Montagu School (1998 – 2005) University of York (2005 – 2009)
MPhys Physics with Astrophysics
Hospital Filing Clerk (Summers 2003 – 2006), Warehouse Operative (Summer 2007), Research Placement (Summer 2008), Technician (Summer 2009)
Favourite thing to do in science What’s my favourite thing to do in science? Experiments! Doing a simple test or experiment to solve a problem or confirm a theory is great. It doesn’t matter whether the result matches what you expected or not – this is how understanding is gained and new discoveries are made.
I joined STFC two years ago as an “accelerator physicist” – the main point of my job is to help operate the particle accelerators at ISIS!
The ISIS facility is a neutron source – visiting scientists come to experiment on samples using the neutrons we produce. A particle accelerator is required to make these neutrons. Protons are accelerated to 84% the speed of light and then smashed into a target which produces neutrons. My job as an accelerator physicist involves helping to operate the particle accelerators at ISIS – essentially making sure the protons get up to speed! I also help with development of our current accelerator technology and help to design potential future accelerators.
The entire acceleration process at ISIS starts with a H- ion source (a Hydrogen with an extra electron) and these are accelerated in a linear accelerator (linac) up to 34% the speed of light. The H- ions then pass through a thin foil which removes the two electrons, leaving just a bare proton. This is good – it’s the protons we accelerate next! These protons then get further accelerated to 84% the speed of light. This happens in a circular accelerator called a synchrotron. Protons are positively charged. What’s cool about charged particles is that they are accelerated by electric fields and will change direction (be deflected) in the prescence of magnetic fields. As the particles speed up (as they are accelerated by electric fields) they are bent around on a circular orbit by magnets. The strength of these magnets needs to increase as the protons speed up to keep the protons on a cirular orbit – it’s all synchronised, hence the name synchrotron! The ring is 163 m in circumference and it takes 10,000 revolutions for a proton to reach 84% speed of light. Those 10,000 revolutions take only 10 ms! And the whole process is run at 50 Hz which means it does this 50 times per second, or alternatively you could say the process runs once every 20 ms… When I talk about protons, I don’t mean 1 or 2 protons, I mean a lot of protons – roughly 2E13, so that’s 20000000000000 protons whizzing around getting up to 84% the speed of light 50 times per second! Don’t worry if these numbers seem crazy to you – they seem crazy to everyone! Once they reach this speed they are extracted from the ring and taken towards one of two target stations, where they smash into the target to produce neutrons!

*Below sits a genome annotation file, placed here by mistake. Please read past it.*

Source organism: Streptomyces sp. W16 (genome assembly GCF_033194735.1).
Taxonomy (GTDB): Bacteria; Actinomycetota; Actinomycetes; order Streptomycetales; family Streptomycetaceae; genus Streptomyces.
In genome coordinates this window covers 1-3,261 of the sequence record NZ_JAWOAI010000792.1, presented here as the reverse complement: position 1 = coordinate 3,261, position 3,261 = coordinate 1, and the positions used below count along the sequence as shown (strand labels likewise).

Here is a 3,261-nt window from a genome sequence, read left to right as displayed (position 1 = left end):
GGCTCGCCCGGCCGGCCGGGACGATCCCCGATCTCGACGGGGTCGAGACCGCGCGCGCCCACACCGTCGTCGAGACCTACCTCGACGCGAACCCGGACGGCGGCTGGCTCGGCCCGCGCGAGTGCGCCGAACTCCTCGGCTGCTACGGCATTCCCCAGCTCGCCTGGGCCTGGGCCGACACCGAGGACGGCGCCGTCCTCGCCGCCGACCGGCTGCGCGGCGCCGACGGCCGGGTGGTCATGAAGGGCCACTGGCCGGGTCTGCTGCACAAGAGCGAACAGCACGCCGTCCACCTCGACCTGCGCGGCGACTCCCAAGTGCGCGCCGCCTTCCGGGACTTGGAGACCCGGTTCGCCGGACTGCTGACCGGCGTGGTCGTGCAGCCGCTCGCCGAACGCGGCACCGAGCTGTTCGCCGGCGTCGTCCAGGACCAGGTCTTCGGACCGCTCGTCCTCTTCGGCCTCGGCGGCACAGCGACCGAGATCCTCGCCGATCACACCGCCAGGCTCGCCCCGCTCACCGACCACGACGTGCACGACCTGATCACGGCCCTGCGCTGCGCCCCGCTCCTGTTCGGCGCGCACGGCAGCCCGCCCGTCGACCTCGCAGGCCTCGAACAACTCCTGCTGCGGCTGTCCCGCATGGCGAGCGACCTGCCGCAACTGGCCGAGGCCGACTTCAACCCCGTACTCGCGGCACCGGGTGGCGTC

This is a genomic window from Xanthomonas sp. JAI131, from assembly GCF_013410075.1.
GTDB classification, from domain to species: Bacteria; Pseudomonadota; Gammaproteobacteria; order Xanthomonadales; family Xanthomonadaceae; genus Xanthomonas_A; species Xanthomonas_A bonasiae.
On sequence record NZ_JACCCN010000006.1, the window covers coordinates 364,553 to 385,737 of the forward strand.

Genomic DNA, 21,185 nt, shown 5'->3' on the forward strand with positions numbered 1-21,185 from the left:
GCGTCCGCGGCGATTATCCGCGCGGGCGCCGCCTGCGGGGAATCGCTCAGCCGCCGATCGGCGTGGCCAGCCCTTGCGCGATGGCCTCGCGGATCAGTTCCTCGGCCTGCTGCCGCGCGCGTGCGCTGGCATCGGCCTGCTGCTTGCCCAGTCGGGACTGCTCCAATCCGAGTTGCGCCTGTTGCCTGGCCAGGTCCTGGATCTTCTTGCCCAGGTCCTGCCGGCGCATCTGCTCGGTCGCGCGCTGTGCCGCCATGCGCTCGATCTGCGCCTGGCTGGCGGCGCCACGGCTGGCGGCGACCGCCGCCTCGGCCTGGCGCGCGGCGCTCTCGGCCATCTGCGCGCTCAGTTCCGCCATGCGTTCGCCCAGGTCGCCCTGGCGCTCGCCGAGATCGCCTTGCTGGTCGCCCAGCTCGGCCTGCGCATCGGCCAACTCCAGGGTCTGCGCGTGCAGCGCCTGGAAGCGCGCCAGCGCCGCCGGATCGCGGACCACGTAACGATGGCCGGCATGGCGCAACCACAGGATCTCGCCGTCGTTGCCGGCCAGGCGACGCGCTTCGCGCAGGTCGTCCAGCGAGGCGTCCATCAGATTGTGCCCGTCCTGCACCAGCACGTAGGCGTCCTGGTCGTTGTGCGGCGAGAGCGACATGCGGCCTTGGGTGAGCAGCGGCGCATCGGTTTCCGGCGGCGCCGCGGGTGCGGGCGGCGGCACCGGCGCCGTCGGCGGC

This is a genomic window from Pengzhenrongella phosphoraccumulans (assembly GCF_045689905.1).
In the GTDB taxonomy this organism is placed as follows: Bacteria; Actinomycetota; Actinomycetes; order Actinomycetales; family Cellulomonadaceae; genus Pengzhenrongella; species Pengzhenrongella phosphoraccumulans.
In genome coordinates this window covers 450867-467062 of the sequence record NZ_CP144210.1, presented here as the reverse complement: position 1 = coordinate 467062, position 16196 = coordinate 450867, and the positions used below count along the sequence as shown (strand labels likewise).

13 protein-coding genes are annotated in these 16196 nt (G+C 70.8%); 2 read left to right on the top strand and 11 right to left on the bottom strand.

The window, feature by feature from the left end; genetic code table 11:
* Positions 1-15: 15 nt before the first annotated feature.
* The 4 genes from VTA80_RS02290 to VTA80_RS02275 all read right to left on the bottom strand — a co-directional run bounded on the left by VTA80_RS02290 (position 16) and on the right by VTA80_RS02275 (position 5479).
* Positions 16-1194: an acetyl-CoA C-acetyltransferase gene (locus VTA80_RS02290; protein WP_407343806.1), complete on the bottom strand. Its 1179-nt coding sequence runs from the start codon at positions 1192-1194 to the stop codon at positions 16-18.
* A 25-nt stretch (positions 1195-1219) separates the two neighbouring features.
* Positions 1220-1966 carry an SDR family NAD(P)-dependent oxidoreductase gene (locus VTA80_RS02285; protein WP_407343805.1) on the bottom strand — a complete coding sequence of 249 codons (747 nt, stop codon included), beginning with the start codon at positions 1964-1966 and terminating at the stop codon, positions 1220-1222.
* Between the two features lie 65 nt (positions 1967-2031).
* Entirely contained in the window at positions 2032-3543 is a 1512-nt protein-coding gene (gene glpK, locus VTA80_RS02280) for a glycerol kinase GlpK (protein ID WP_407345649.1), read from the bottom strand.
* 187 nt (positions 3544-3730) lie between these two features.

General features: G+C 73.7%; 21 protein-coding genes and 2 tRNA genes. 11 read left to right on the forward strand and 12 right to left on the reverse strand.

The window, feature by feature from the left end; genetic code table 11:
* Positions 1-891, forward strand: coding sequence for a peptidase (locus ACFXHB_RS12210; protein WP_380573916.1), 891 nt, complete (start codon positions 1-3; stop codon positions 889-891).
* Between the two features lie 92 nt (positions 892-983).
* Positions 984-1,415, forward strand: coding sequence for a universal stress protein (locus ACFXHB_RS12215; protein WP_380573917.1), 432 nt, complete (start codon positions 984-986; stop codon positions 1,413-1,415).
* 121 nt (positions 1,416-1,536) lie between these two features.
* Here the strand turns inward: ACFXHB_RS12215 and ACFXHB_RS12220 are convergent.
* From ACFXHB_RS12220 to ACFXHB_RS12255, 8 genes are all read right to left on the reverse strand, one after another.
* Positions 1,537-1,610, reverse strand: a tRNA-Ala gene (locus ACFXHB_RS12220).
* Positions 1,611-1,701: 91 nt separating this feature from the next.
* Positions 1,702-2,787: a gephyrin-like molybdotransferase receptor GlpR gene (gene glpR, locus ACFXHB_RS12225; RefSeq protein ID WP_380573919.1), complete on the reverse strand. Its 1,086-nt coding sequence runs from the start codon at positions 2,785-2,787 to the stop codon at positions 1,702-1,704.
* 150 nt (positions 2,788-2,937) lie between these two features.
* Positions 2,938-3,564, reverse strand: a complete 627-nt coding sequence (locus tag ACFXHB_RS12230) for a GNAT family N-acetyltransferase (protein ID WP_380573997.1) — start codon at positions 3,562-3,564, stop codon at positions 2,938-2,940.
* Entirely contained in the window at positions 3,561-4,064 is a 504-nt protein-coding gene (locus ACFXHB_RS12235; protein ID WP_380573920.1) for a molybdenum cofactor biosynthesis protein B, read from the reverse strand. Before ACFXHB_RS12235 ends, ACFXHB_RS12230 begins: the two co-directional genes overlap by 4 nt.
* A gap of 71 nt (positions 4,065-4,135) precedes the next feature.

And that’s where my knowledge of ISIS really stops I’m afraid… I help make the neutrons and then other scientists (like some in this zone, Natalia and Andrew go and do some cool science with them)!
I joined ISIS two years ago as part of the STFC Graduate Scheme, I came straight from University. During the initial two years there was plenty of training on all aspects of accelerator physics as well as many other work-related skills (including a week-long sailing trip with other graduates as a team building exercise)! There’s also loads that I get to do working at the lab besides science – there’s lunchtime football leagues, rounders leagues, tennis ladders, music clubs, all-sorts and with over 1500 people working on-site there’s never a dull moment!